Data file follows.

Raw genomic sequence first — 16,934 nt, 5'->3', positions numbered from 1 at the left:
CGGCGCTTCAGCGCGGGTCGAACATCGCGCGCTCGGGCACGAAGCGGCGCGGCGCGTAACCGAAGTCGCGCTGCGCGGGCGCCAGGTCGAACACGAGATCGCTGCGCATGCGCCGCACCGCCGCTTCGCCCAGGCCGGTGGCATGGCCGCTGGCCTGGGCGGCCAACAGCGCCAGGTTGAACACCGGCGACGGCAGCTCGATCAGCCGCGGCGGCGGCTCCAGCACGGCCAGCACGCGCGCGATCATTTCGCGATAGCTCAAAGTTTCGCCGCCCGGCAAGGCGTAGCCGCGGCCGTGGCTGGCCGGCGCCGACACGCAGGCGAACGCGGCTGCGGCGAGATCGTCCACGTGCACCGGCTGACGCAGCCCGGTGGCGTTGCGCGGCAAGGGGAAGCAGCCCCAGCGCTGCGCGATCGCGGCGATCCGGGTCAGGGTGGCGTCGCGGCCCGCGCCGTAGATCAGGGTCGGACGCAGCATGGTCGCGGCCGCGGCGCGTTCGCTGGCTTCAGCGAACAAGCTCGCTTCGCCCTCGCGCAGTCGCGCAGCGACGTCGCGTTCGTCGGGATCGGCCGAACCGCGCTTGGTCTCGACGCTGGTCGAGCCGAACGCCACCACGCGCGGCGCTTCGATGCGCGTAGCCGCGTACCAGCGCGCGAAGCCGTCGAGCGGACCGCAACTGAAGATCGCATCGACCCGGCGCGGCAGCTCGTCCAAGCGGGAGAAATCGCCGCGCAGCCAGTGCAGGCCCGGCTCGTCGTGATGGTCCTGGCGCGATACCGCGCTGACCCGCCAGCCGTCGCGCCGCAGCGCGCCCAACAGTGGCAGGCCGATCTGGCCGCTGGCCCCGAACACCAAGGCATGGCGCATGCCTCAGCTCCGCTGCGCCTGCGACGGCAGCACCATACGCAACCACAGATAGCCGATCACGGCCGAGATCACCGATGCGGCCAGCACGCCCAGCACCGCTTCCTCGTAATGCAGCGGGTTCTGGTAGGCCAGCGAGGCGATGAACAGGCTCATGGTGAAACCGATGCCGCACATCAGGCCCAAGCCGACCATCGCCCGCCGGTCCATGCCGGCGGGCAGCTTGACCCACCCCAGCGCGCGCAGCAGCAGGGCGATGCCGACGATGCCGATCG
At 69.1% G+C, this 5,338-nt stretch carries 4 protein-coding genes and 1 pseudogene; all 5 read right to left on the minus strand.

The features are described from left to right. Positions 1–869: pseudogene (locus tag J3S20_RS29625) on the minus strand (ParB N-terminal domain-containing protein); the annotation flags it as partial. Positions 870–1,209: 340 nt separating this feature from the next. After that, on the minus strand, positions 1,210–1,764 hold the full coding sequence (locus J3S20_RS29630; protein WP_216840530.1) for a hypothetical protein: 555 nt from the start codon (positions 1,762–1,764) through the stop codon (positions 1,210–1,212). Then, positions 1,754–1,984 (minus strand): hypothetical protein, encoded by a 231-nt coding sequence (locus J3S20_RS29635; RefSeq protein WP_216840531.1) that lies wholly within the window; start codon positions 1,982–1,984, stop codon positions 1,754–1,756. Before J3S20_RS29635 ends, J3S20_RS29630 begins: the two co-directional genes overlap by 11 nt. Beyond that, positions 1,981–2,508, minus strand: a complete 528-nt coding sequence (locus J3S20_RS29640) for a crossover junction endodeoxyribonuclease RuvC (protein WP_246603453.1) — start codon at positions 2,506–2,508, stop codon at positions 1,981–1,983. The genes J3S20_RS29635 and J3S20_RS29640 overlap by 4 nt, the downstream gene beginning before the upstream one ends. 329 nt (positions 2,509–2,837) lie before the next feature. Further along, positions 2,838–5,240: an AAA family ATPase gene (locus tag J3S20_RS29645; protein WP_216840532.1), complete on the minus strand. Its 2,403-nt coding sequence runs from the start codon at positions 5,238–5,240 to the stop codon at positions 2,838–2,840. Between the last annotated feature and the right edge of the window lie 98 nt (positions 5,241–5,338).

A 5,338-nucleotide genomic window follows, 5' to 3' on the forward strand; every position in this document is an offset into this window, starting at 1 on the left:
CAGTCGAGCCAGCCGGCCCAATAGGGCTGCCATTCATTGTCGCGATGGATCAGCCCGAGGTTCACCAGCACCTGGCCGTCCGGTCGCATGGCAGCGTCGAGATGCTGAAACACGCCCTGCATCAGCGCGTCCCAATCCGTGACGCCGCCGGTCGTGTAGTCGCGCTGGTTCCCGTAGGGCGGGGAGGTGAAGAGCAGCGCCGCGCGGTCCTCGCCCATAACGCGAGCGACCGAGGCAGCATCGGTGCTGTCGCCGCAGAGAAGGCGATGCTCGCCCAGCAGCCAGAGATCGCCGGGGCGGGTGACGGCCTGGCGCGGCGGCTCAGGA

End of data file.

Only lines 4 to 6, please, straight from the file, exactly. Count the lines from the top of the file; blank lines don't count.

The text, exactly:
The features are described from left to right. Positions 1–869: pseudogene (locus tag J3S20_RS29625) on the minus strand (ParB N-terminal domain-containing protein); the annotation flags it as partial. Positions 870–1,209: 340 nt separating this feature from the next. After that, on the minus strand, positions 1,210–1,764 hold the full coding sequence (locus J3S20_RS29630; protein WP_216840530.1) for a hypothetical protein: 555 nt from the start codon (positions 1,762–1,764) through the stop codon (positions 1,210–1,212). Then, positions 1,754–1,984 (minus strand): hypothetical protein, encoded by a 231-nt coding sequence (locus J3S20_RS29635; RefSeq protein WP_216840531.1) that lies wholly within the window; start codon positions 1,982–1,984, stop codon positions 1,754–1,756. Before J3S20_RS29635 ends, J3S20_RS29630 begins: the two co-directional genes overlap by 11 nt. Beyond that, positions 1,981–2,508, minus strand: a complete 528-nt coding sequence (locus J3S20_RS29640) for a crossover junction endodeoxyribonuclease RuvC (protein WP_246603453.1) — start codon at positions 2,506–2,508, stop codon at positions 1,981–1,983. The genes J3S20_RS29635 and J3S20_RS29640 overlap by 4 nt, the downstream gene beginning before the upstream one ends. 329 nt (positions 2,509–2,837) lie before the next feature. Further along, positions 2,838–5,240: an AAA family ATPase gene (locus tag J3S20_RS29645; protein WP_216840532.1), complete on the minus strand. Its 2,403-nt coding sequence runs from the start codon at positions 5,238–5,240 to the stop codon at positions 2,838–2,840. Between the last annotated feature and the right edge of the window lie 98 nt (positions 5,241–5,338).

A 5,338-nucleotide genomic window follows, 5' to 3' on the forward strand; every position in this document is an offset into this window, starting at 1 on the left:
CAGTCGAGCCAGCCGGCCCAATAGGGCTGCCATTCATTGTCGCGATGGATCAGCCCGAGGTTCACCAGCACCTGGCCGTCCGGTCGCATGGCAGCGTCGAGATGCTGAAACACGCCCTGCATCAGCGCGTCCCAATCCGTGACGCCGCCGGTCGTGTAGTCGCGCTGGTTCCCGTAGGGCGGGGAGGTGAAGAGCAGCGCCGCGCGGTCCTCGCCCATAACGCGAGCGACCGAGGCAGCATCGGTGCTGTCGCCGCAGAGAAGGCGATGCTCGCCCAGCAGCCAGAGATCGCCGGGGCGGGTGACGGCCTGGCGCGGCGGCTCAGGA